At the junior college level, the administration has already grown weary of this foreign influx and teams using predominantly foreign-heavy rosters to dominate opposition.
In May, the National Junior College Athletic Association’s board of directors passed a rule that would limit the amount of international players on the roster to four players.
“I think it is wrong,” Tyler Junior College head coach Steve Clements told Goal.com about the rule. “And I don’t know if that is what it will finally come down to either. We have had some form of that rule passed about three times in the years I have been coaching junior college and it has never come out like that.”
Tyler Junior College has been incredibly successful under Clements, as the coach has accumulated a 148-22-8 record over the last nine seasons. This year’s team includes players from England, France, Germany, Scotland, and South Africa.
“I think the principle is a kid is paying his own way to go to college, and most do at this level, they should at least have the opportunity to go out and play sports,” Clements continued. “We want to treat everybody the same like normal students but when it comes to sports a lot of times we don’t.”
“I think it is a really bad decision,” Clements’ former player, Dwyer, said. “I don’t get their logic on it, what are they trying to accomplish?”
Joe Tubb, the NJCAA president, justified the rule to USA Today in May by suggesting they are just trying to get “a handle on older” professional athletes competing at that level.
“We’re looking for some way we can control this with simple rules,” Tubb said.
While suggesting this rule would make its way to the Division I level would be unjust, it could influence the transfer of non-USA players from the junior college level to D-I teams. Players like Dwyer, Andre Grandt, and Ashton Bennett followed that path and are now enjoying fruitful seasons at the D-I level.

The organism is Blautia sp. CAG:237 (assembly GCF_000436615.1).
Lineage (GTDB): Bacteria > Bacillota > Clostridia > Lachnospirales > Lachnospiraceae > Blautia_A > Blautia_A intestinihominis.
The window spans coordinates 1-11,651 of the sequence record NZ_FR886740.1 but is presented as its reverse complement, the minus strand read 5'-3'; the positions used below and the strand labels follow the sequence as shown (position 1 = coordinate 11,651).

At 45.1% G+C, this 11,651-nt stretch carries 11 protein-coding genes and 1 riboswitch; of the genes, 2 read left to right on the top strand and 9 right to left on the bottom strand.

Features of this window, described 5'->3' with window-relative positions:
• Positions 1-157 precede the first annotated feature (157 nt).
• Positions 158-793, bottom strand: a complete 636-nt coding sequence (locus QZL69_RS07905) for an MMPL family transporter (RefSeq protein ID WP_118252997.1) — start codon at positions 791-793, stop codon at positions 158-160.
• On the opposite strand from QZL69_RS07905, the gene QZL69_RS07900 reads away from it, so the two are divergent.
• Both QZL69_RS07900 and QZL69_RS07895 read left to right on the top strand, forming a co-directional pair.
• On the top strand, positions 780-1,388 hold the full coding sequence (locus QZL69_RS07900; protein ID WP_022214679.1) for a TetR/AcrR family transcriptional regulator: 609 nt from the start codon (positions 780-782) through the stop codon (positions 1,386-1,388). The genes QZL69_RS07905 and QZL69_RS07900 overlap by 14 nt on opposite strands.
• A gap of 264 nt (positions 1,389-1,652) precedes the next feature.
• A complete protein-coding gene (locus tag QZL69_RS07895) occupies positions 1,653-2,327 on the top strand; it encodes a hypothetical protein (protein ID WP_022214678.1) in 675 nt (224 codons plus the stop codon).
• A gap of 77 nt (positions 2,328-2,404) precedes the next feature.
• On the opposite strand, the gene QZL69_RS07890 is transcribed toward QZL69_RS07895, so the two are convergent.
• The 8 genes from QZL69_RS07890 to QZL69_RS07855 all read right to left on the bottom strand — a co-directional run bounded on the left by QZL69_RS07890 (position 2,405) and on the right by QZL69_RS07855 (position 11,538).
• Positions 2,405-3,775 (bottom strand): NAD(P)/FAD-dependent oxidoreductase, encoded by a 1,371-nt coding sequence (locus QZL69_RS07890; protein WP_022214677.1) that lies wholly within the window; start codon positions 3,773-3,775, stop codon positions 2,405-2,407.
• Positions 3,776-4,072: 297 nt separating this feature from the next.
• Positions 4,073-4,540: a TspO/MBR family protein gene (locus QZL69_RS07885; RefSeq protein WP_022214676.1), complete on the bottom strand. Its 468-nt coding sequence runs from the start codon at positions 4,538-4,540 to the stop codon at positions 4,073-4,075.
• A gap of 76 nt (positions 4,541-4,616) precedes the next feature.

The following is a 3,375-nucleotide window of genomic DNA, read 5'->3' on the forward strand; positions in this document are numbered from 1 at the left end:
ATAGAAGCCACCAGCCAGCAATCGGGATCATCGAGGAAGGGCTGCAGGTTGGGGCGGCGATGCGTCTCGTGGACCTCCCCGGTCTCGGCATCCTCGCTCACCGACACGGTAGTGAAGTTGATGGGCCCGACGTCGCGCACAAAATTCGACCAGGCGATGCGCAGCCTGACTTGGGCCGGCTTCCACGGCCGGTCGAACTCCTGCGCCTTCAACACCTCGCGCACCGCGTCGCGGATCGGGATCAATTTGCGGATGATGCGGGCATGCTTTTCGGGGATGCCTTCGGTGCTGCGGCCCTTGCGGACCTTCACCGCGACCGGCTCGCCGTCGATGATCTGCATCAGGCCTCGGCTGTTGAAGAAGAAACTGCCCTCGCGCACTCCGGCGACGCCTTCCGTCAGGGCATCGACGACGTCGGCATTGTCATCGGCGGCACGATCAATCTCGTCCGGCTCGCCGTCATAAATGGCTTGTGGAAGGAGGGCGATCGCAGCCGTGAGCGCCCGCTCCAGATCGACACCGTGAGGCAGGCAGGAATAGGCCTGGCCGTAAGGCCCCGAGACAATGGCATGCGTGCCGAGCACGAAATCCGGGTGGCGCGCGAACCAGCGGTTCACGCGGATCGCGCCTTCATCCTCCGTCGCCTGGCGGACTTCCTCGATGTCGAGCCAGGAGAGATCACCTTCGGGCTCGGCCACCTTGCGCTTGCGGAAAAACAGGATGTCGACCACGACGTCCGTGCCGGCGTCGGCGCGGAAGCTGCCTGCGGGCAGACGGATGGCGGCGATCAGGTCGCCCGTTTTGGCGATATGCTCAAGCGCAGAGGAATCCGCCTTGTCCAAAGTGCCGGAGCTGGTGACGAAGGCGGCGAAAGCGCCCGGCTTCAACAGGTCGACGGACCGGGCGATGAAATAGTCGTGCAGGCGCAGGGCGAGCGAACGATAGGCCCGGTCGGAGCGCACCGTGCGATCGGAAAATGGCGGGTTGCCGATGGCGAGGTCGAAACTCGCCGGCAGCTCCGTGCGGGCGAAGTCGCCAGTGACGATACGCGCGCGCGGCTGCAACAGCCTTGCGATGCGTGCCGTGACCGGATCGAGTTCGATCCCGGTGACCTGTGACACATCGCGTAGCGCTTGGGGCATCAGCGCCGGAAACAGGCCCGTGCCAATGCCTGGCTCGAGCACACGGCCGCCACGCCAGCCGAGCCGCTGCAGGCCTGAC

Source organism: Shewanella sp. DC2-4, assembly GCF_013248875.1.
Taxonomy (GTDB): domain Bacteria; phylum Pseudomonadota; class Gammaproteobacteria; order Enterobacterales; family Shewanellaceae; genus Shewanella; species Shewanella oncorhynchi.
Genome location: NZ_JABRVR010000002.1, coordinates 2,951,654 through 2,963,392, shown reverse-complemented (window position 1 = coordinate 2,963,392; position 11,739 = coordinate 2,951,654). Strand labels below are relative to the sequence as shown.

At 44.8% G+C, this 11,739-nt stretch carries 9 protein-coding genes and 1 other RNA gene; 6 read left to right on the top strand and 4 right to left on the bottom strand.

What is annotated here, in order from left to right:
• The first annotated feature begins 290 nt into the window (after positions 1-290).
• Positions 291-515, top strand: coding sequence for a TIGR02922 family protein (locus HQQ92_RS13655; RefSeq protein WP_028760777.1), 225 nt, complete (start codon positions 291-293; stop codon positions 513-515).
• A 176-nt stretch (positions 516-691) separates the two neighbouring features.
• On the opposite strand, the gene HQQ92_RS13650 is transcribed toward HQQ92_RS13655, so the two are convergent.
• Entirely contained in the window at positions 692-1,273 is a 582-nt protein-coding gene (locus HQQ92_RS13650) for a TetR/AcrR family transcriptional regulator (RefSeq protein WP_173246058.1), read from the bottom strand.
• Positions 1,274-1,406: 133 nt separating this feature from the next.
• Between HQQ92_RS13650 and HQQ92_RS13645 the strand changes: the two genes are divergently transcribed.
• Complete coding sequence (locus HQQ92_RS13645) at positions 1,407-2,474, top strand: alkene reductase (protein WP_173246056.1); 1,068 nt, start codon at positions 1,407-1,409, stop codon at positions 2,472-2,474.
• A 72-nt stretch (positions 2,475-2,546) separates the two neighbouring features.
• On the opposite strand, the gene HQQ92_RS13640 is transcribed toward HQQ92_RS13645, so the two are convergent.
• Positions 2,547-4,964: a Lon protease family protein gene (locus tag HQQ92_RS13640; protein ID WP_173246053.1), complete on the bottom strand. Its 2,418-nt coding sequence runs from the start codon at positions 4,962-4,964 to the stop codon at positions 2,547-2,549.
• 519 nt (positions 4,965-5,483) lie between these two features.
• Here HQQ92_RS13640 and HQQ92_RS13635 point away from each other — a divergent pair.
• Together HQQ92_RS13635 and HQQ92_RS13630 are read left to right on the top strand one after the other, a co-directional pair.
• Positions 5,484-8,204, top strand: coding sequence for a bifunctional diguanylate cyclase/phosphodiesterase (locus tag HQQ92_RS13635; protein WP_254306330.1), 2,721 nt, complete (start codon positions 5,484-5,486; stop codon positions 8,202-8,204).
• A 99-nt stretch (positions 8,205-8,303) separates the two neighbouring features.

The amount of foreign athletes at the top collegiate level has multiplied in recent years in other sports as well. USA Today stated that non-USA athletes at the D-I have increased from 3,600 to 11,000 over a ten-year period that ended in 2010.
For soccer, these non-USA athletes have enjoyed success fairly consistently across the board. Dwyer, Mattocks, Tulloch, and Bennett all lead their teams in scoring.
This potential of adding more quality recruits to the college soccer game may help in the grand scheme of player development. Fringe players that relied on physical, aggressive play are slowly diminishing, and being replaced by a more technical, accomplished player.
College coaches now have increased selection as new recruits notice players like Santiago Solari, Clint Dempsey, and Ryan Nelson who used college experience as a stepping-stone to much bigger careers in Europe.
Despite being the ugly stepchild of the more refined international game, college soccer is making itself the home for those like Dwyer who may need another year or two before making the jump to the professional level.
“They want to improve the game of soccer,” Dwyer said about the direction college soccer is heading. “And I feel like to do that you need to play against everyone.”